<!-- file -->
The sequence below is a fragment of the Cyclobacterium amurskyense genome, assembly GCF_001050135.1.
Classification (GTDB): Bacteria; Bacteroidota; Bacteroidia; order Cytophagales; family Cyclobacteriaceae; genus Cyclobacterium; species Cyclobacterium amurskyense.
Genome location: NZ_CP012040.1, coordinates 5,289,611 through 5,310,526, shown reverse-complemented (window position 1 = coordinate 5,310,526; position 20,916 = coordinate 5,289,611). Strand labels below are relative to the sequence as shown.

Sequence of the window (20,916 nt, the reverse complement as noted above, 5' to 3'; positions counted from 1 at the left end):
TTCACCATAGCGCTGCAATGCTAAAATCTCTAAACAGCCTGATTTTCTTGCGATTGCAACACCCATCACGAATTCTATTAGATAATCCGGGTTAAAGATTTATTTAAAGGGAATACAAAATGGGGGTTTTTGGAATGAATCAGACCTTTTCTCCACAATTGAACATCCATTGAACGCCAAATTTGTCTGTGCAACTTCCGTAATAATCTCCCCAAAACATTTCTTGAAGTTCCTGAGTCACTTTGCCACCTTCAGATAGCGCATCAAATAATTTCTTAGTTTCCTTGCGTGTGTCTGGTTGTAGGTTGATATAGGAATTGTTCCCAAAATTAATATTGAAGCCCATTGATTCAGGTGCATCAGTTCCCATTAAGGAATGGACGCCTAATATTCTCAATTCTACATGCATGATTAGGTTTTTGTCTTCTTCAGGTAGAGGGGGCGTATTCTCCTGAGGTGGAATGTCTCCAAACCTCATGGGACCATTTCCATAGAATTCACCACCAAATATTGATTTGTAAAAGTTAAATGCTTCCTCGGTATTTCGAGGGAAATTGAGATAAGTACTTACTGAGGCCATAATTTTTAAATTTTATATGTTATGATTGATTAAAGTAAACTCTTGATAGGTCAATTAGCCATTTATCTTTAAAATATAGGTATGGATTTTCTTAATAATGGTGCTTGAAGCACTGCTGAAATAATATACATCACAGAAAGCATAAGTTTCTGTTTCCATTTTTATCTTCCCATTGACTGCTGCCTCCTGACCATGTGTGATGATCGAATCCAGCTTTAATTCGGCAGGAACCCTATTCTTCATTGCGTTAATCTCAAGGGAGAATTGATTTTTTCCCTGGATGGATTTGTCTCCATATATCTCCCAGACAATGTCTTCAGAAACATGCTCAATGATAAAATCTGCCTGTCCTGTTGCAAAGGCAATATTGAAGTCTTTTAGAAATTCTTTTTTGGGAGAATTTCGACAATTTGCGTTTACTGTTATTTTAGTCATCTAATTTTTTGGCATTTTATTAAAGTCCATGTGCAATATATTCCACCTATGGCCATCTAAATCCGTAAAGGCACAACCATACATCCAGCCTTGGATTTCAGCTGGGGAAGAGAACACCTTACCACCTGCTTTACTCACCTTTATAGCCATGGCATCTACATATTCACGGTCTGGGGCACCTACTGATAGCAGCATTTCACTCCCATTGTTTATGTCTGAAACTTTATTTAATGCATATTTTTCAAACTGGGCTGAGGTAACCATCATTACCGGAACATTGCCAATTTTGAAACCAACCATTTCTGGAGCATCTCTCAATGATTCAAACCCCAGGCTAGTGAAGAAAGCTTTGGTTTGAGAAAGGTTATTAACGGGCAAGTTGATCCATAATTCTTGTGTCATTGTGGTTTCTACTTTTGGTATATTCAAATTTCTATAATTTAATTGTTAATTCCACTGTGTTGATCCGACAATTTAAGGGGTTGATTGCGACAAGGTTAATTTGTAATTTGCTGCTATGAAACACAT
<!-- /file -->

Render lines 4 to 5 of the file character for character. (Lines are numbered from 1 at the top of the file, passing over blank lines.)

Sequence of the window (20,916 nt, the reverse complement as noted above, 5' to 3'; positions counted from 1 at the left end):
TTCACCATAGCGCTGCAATGCTAAAATCTCTAAACAGCCTGATTTTCTTGCGATTGCAACACCCATCACGAATTCTATTAGATAATCCGGGTTAAAGATTTATTTAAAGGGAATACAAAATGGGGGTTTTTGGAATGAATCAGACCTTTTCTCCACAATTGAACATCCATTGAACGCCAAATTTGTCTGTGCAACTTCCGTAATAATCTCCCCAAAACATTTCTTGAAGTTCCTGAGTCACTTTGCCACCTTCAGATAGCGCATCAAATAATTTCTTAGTTTCCTTGCGTGTGTCTGGTTGTAGGTTGATATAGGAATTGTTCCCAAAATTAATATTGAAGCCCATTGATTCAGGTGCATCAGTTCCCATTAAGGAATGGACGCCTAATATTCTCAATTCTACATGCATGATTAGGTTTTTGTCTTCTTCAGGTAGAGGGGGCGTATTCTCCTGAGGTGGAATGTCTCCAAACCTCATGGGACCATTTCCATAGAATTCACCACCAAATATTGATTTGTAAAAGTTAAATGCTTCCTCGGTATTTCGAGGGAAATTGAGATAAGTACTTACTGAGGCCATAATTTTTAAATTTTATATGTTATGATTGATTAAAGTAAACTCTTGATAGGTCAATTAGCCATTTATCTTTAAAATATAGGTATGGATTTTCTTAATAATGGTGCTTGAAGCACTGCTGAAATAATATACATCACAGAAAGCATAAGTTTCTGTTTCCATTTTTATCTTCCCATTGACTGCTGCCTCCTGACCATGTGTGATGATCGAATCCAGCTTTAATTCGGCAGGAACCCTATTCTTCATTGCGTTAATCTCAAGGGAGAATTGATTTTTTCCCTGGATGGATTTGTCTCCATATATCTCCCAGACAATGTCTTCAGAAACATGCTCAATGATAAAATCTGCCTGTCCTGTTGCAAAGGCAATATTGAAGTCTTTTAGAAATTCTTTTTTGGGAGAATTTCGACAATTTGCGTTTACTGTTATTTTAGTCATCTAATTTTTTGGCATTTTATTAAAGTCCATGTGCAATATATTCCACCTATGGCCATCTAAATCCGTAAAGGCACAACCATACATCCAGCCTTGGATTTCAGCTGGGGAAGAGAACACCTTACCACCTGCTTTACTCACCTTTATAGCCATGGCATCTACATATTCACGGTCTGGGGCACCTACTGATAGCAGCATTTCACTCCCATTGTTTATGTCTGAAACTTTATTTAATGCATATTTTTCAAACTGGGCTGAGGTAACCATCATTACCGGAACATTGCCAATTTTGAAACCAACCATTTCTGGAGCATCTCTCAATGATTCAAACCCCAGGCTAGTGAAGAAAGCTTTGGTTTGAGAAAGGTTATTAACGGGCAAGTTGATCCATAATTCTTGTGTCATTGTGGTTTCTACTTTTGGTATATTCAAATTTCTATAATTTAATTGTTAATTCCACTGTGTTGATCCGACAATTTAAGGGGTTGATTGCGACAAGGTTAATTTGTAATTTGCTGCTATGAAACACAT